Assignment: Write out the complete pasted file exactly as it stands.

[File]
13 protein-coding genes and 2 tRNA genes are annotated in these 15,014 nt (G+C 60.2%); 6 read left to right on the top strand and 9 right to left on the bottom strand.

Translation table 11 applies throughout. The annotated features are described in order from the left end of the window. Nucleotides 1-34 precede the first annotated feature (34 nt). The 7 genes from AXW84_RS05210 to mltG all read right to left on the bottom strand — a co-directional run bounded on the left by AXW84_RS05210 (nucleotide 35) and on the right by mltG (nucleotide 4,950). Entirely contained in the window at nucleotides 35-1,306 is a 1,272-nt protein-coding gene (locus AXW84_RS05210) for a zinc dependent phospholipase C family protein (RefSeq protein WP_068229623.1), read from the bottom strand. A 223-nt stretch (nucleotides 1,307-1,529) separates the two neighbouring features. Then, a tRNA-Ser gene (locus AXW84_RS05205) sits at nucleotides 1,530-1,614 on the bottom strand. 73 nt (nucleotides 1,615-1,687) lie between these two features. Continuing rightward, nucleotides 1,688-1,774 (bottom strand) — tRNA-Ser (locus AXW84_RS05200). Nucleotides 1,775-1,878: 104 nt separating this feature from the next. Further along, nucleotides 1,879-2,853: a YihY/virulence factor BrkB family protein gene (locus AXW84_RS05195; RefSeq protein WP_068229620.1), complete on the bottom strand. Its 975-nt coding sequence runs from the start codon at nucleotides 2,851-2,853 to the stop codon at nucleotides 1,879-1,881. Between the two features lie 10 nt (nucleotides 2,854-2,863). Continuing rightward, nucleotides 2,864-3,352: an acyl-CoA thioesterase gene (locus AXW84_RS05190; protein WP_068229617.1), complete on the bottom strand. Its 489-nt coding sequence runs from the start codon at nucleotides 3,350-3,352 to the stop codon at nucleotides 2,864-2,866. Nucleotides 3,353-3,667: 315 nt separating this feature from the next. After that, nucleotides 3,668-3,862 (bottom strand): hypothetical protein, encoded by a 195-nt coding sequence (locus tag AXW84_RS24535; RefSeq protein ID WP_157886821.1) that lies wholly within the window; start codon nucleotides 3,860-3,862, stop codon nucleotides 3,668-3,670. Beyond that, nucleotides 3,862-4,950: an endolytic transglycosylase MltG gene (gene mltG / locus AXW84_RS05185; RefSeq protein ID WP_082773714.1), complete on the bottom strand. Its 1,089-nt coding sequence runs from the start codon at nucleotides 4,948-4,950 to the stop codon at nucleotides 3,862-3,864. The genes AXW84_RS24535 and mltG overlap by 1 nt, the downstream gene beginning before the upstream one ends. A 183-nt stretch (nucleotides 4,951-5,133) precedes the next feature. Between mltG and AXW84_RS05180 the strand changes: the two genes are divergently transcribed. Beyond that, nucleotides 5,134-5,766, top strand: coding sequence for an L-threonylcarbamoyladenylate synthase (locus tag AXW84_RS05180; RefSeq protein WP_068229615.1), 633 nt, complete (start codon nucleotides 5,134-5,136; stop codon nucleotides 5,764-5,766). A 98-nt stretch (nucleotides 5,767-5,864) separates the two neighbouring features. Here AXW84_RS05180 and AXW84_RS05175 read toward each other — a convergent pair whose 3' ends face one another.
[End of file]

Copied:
13 protein-coding genes and 2 tRNA genes are annotated in these 15,014 nt (G+C 60.2%); 6 read left to right on the top strand and 9 right to left on the bottom strand.

Translation table 11 applies throughout. The annotated features are described in order from the left end of the window. Nucleotides 1-34 precede the first annotated feature (34 nt). The 7 genes from AXW84_RS05210 to mltG all read right to left on the bottom strand — a co-directional run bounded on the left by AXW84_RS05210 (nucleotide 35) and on the right by mltG (nucleotide 4,950). Entirely contained in the window at nucleotides 35-1,306 is a 1,272-nt protein-coding gene (locus AXW84_RS05210) for a zinc dependent phospholipase C family protein (RefSeq protein WP_068229623.1), read from the bottom strand. A 223-nt stretch (nucleotides 1,307-1,529) separates the two neighbouring features. Then, a tRNA-Ser gene (locus AXW84_RS05205) sits at nucleotides 1,530-1,614 on the bottom strand. 73 nt (nucleotides 1,615-1,687) lie between these two features. Continuing rightward, nucleotides 1,688-1,774 (bottom strand) — tRNA-Ser (locus AXW84_RS05200). Nucleotides 1,775-1,878: 104 nt separating this feature from the next. Further along, nucleotides 1,879-2,853: a YihY/virulence factor BrkB family protein gene (locus AXW84_RS05195; RefSeq protein WP_068229620.1), complete on the bottom strand. Its 975-nt coding sequence runs from the start codon at nucleotides 2,851-2,853 to the stop codon at nucleotides 1,879-1,881. Between the two features lie 10 nt (nucleotides 2,854-2,863). Continuing rightward, nucleotides 2,864-3,352: an acyl-CoA thioesterase gene (locus AXW84_RS05190; protein WP_068229617.1), complete on the bottom strand. Its 489-nt coding sequence runs from the start codon at nucleotides 3,350-3,352 to the stop codon at nucleotides 2,864-2,866. Nucleotides 3,353-3,667: 315 nt separating this feature from the next. After that, nucleotides 3,668-3,862 (bottom strand): hypothetical protein, encoded by a 195-nt coding sequence (locus tag AXW84_RS24535; RefSeq protein ID WP_157886821.1) that lies wholly within the window; start codon nucleotides 3,860-3,862, stop codon nucleotides 3,668-3,670. Beyond that, nucleotides 3,862-4,950: an endolytic transglycosylase MltG gene (gene mltG / locus AXW84_RS05185; RefSeq protein ID WP_082773714.1), complete on the bottom strand. Its 1,089-nt coding sequence runs from the start codon at nucleotides 4,948-4,950 to the stop codon at nucleotides 3,862-3,864. The genes AXW84_RS24535 and mltG overlap by 1 nt, the downstream gene beginning before the upstream one ends. A 183-nt stretch (nucleotides 4,951-5,133) precedes the next feature. Between mltG and AXW84_RS05180 the strand changes: the two genes are divergently transcribed. Beyond that, nucleotides 5,134-5,766, top strand: coding sequence for an L-threonylcarbamoyladenylate synthase (locus tag AXW84_RS05180; RefSeq protein WP_068229615.1), 633 nt, complete (start codon nucleotides 5,134-5,136; stop codon nucleotides 5,764-5,766). A 98-nt stretch (nucleotides 5,767-5,864) separates the two neighbouring features. Here AXW84_RS05180 and AXW84_RS05175 read toward each other — a convergent pair whose 3' ends face one another.